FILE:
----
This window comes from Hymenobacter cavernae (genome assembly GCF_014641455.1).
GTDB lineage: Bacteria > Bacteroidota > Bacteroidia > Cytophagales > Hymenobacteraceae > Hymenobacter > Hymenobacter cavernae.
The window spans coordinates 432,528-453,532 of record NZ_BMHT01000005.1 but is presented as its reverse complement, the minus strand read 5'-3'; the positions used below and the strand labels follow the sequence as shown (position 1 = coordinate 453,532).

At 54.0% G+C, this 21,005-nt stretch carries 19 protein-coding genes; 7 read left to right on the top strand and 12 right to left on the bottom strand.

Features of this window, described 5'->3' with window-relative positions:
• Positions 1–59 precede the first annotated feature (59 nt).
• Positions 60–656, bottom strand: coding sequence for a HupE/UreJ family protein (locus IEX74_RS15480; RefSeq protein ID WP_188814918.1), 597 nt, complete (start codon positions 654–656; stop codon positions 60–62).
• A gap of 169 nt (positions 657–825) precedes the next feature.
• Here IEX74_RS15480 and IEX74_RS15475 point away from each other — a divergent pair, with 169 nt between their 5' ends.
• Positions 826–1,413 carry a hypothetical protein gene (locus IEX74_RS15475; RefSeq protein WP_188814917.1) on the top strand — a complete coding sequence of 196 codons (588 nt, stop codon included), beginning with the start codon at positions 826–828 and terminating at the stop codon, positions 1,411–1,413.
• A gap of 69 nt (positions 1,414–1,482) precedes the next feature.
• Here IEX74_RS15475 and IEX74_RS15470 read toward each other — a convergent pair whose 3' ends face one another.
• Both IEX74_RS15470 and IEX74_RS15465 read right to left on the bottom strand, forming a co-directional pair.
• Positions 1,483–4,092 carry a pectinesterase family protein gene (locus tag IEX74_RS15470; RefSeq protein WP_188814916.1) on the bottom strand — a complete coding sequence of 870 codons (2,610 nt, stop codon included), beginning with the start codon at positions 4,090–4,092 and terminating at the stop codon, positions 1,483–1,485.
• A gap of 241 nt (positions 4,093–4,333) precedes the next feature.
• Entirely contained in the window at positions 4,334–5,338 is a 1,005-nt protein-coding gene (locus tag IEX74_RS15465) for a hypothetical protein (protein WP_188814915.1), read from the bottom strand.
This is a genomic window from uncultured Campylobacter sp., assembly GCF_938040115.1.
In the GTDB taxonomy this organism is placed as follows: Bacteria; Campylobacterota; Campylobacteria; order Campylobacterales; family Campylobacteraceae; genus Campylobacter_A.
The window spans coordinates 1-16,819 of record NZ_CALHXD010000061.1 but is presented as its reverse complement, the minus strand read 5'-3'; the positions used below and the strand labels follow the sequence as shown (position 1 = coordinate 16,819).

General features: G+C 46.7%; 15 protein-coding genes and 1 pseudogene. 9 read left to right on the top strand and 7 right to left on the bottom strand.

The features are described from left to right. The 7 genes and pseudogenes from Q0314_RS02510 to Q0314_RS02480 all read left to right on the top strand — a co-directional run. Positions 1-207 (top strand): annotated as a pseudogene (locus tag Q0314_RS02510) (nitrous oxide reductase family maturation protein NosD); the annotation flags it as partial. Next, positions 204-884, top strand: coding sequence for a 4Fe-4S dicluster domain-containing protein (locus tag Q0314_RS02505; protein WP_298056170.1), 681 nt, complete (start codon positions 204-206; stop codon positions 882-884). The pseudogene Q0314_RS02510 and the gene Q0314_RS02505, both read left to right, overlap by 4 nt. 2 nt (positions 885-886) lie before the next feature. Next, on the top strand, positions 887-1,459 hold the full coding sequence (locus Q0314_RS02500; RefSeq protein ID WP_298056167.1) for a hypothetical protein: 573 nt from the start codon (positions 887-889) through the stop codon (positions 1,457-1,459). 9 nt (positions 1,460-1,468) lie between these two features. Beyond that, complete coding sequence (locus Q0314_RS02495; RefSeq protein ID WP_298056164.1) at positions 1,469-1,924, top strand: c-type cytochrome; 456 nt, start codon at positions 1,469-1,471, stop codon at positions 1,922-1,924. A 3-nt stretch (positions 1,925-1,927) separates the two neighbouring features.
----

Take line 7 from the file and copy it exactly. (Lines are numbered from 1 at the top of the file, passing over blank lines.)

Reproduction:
• Positions 60–656, bottom strand: coding sequence for a HupE/UreJ family protein (locus IEX74_RS15480; RefSeq protein ID WP_188814918.1), 597 nt, complete (start codon positions 654–656; stop codon positions 60–62).